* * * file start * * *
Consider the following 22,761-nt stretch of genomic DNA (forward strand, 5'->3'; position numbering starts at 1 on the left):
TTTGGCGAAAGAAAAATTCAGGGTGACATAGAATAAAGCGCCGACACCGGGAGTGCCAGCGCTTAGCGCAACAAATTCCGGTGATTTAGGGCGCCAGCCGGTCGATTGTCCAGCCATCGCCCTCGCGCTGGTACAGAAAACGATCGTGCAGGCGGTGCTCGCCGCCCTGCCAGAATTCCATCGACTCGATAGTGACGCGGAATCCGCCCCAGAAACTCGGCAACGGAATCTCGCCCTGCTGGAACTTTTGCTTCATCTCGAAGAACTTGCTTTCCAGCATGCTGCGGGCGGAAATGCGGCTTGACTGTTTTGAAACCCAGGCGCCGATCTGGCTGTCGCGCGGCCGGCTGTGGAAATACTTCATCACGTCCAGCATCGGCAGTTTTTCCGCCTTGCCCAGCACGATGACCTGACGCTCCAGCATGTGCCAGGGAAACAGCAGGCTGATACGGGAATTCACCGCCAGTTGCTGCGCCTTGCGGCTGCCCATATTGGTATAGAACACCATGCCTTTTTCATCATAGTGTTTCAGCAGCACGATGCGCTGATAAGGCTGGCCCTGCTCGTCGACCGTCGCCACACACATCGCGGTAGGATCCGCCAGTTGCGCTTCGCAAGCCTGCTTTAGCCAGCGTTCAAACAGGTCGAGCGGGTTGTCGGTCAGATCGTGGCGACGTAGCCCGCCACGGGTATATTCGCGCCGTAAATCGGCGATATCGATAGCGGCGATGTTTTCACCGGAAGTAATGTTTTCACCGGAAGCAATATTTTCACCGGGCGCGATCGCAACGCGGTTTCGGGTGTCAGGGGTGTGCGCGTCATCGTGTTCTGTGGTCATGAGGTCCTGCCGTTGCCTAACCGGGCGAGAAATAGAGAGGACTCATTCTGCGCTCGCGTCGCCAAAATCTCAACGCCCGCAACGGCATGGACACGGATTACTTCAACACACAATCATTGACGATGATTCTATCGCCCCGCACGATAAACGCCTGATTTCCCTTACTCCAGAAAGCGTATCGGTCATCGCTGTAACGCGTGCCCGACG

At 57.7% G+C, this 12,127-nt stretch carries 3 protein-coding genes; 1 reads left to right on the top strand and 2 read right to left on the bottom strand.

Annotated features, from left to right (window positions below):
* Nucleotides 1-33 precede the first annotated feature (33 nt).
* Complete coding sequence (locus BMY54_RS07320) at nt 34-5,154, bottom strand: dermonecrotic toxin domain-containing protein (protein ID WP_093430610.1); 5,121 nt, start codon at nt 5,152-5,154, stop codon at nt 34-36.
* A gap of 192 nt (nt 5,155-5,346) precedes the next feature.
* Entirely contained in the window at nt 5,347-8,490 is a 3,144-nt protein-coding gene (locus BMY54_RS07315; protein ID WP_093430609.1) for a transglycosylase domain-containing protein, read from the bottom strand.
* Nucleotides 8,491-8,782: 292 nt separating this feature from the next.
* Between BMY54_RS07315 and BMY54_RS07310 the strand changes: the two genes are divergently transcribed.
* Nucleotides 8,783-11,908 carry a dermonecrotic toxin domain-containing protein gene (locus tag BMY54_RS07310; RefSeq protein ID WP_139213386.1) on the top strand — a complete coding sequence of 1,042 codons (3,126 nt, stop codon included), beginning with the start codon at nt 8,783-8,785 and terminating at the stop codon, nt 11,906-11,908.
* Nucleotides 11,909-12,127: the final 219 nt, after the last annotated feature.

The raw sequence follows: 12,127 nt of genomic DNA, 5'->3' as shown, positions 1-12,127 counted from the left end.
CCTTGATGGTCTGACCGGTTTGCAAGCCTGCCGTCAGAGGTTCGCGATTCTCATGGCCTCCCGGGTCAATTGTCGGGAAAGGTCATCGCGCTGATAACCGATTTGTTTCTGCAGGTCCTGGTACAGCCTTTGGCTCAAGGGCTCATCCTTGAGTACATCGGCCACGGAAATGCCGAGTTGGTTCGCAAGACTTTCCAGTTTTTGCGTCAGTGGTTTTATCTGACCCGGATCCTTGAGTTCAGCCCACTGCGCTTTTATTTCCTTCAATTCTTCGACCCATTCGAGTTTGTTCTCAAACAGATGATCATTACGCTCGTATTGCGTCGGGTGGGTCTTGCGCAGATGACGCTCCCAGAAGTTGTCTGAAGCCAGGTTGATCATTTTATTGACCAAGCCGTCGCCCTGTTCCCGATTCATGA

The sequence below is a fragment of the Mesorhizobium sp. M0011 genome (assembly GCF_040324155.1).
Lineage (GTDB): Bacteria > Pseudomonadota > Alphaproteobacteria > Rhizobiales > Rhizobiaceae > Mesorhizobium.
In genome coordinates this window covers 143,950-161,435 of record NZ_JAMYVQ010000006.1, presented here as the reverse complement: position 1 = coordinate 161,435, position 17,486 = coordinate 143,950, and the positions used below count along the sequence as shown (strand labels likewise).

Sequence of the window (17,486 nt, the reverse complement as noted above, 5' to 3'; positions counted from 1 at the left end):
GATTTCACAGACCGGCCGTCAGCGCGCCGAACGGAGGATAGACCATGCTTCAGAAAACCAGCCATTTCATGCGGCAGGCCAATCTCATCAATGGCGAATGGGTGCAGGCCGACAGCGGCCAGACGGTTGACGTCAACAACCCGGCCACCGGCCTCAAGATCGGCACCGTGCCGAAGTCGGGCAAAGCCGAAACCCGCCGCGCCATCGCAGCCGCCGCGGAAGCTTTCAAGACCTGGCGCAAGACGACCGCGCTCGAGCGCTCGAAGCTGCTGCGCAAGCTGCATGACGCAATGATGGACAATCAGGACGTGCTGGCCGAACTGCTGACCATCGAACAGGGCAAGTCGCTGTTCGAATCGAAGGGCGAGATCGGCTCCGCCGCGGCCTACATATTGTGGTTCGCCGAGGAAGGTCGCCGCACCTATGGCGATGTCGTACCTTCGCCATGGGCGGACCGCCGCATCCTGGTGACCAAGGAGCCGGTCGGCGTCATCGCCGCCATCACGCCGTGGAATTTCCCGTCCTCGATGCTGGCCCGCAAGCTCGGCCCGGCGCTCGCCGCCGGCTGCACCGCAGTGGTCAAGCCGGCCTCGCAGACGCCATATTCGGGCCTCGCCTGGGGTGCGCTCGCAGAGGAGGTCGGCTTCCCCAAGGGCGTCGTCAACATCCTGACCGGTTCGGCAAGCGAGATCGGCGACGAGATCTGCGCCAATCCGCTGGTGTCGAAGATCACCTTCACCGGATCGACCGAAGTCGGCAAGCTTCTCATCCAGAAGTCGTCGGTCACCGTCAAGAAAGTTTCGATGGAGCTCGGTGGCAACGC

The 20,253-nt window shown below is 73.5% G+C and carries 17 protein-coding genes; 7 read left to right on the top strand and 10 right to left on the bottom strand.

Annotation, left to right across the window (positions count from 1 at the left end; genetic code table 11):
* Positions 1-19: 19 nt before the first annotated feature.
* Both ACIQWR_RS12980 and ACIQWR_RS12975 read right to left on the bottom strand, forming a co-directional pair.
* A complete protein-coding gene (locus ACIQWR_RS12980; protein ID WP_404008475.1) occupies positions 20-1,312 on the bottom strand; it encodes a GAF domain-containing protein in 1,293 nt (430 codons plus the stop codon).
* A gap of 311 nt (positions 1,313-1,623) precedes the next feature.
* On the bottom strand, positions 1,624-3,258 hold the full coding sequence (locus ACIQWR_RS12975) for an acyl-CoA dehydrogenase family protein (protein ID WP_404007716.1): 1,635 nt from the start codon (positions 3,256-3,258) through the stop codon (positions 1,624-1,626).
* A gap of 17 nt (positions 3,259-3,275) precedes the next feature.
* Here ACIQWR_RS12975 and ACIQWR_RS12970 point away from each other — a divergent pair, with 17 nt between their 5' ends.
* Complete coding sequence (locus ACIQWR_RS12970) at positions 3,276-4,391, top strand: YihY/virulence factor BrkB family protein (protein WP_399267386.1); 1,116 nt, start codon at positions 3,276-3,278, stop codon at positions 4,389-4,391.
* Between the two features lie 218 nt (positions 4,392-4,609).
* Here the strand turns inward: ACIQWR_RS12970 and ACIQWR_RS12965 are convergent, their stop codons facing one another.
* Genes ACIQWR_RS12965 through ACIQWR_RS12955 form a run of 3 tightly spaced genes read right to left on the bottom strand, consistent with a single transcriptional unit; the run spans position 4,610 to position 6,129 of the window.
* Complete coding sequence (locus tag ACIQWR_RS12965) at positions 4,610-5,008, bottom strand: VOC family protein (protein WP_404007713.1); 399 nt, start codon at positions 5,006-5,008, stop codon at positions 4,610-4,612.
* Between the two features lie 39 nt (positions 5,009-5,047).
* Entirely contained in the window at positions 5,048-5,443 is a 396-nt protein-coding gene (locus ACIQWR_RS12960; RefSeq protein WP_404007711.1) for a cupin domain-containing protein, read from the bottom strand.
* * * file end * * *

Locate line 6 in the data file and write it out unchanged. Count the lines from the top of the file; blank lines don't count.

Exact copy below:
* Complete coding sequence (locus BMY54_RS07320) at nt 34-5,154, bottom strand: dermonecrotic toxin domain-containing protein (protein ID WP_093430610.1); 5,121 nt, start codon at nt 5,152-5,154, stop codon at nt 34-36.